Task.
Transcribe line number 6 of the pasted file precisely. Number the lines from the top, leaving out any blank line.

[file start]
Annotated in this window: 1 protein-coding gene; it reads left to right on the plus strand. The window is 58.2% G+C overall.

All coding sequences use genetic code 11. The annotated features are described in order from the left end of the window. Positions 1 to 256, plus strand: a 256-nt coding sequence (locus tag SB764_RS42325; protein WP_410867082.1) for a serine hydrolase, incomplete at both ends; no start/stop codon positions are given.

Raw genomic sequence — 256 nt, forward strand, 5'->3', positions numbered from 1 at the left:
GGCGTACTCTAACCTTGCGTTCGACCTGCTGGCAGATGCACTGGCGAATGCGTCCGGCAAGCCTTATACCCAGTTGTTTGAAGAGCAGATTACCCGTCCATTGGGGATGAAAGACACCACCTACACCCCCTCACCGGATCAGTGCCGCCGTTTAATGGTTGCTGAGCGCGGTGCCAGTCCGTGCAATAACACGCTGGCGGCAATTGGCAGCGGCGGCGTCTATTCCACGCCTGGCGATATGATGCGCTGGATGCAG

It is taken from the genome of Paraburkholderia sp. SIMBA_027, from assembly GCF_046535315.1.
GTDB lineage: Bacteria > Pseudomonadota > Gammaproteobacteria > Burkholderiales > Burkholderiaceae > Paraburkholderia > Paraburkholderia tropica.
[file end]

GTDB lineage: Bacteria > Pseudomonadota > Gammaproteobacteria > Burkholderiales > Burkholderiaceae > Paraburkholderia > Paraburkholderia tropica.